(CNSNews.com) - "When Mexico sends its people, they’re not sending their best," Donald Trump said last month, prompting fierce denunciation for suggesting that some of the Mexicans coming here are bringing drugs and crime with them.
On Tuesday, a U.S. Drug Enforcement Agency official told Congress that Mexican drug cartels are fueling the U.S. heroin epidemic, producing crime and violence, and doing "tremendous harm to our communities." And no one disputed him.
"Overdose deaths involving heroin are increasing at an alarming rate, having almost tripled since 2010," Jack Riley, the acting deputy DEA administrator, told a House Justice subcommittee on Tuesday.
"Today’s heroin at the retail level costs less and is more potent than the heroin that DEA encountered a decade ago. It comes predominantly across the Southwest Border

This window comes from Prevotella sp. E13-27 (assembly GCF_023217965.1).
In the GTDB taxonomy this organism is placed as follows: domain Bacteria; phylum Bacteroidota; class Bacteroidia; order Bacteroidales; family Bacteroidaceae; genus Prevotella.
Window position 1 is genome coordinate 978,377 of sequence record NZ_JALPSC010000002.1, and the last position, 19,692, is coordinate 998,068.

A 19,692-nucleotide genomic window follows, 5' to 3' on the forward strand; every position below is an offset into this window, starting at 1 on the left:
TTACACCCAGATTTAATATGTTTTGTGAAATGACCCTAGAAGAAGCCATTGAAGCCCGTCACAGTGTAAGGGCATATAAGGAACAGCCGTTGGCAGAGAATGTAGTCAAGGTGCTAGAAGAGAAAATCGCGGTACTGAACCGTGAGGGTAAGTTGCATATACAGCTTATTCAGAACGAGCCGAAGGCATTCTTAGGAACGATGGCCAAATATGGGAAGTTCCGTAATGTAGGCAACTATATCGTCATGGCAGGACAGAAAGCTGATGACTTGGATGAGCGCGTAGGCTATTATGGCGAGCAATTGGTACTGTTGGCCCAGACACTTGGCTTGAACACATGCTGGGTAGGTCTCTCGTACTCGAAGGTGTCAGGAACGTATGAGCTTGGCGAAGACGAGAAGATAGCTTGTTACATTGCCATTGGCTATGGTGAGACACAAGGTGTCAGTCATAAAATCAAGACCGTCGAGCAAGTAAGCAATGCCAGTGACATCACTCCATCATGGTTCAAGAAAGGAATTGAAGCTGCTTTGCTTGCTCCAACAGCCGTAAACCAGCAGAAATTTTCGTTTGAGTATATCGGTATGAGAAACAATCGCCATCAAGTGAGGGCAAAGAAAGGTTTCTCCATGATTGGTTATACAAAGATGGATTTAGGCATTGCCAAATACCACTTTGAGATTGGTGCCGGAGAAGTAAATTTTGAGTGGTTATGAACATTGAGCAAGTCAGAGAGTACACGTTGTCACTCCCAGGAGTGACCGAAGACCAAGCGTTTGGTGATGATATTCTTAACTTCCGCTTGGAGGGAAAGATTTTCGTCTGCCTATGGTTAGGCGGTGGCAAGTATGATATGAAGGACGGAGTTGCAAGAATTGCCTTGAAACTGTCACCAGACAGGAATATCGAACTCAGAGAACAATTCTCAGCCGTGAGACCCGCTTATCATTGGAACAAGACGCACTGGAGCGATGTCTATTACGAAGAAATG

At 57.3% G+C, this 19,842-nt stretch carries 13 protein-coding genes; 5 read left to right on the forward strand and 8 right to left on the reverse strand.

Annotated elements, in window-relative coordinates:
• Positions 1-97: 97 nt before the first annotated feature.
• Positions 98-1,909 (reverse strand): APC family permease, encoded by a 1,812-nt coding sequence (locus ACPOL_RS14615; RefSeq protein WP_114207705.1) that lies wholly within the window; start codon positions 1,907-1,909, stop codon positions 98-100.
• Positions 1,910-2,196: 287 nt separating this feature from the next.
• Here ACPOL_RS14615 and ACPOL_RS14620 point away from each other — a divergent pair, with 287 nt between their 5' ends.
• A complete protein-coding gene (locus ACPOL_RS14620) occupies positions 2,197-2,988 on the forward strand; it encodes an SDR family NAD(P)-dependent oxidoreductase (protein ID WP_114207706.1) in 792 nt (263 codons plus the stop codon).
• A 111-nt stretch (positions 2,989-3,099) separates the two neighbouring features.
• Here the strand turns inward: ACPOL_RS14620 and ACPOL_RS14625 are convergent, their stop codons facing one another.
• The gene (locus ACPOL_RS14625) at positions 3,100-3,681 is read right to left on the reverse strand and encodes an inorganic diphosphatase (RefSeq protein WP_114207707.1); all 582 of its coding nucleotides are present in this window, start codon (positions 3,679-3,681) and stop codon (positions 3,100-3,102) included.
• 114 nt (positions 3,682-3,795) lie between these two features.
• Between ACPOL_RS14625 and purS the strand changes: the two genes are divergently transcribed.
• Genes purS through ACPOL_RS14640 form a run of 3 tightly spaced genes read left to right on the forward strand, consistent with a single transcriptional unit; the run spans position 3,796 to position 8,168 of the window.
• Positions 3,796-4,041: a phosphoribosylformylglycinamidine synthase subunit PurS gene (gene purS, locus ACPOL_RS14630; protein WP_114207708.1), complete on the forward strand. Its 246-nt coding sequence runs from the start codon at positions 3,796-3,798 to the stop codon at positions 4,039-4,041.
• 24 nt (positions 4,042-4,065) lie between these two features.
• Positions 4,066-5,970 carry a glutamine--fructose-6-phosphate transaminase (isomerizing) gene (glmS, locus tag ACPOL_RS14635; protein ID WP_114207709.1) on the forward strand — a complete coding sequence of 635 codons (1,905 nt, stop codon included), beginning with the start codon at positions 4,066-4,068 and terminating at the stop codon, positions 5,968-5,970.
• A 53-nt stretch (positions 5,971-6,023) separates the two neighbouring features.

and is produced with greater sophistication from powerful transnational criminal organizations (TCOs) like the Sinaloa Cartel. These Mexican-based TCOs are extremely dangerous and violent and continue to be the principal suppliers of heroin to the United States."
Riley produced a map showing how the Sinaloa cartel has infiltrated the nation by partnering with street gangs to peddle their drugs.
"And this map you're looking at would have been vastly different just five years ago," he said. "The role of heroin -- the toxic business relationship that's evolved in virtually every corner of this country between urban street gangs and Mexican cartels is frightening to me and what keeps me up at night."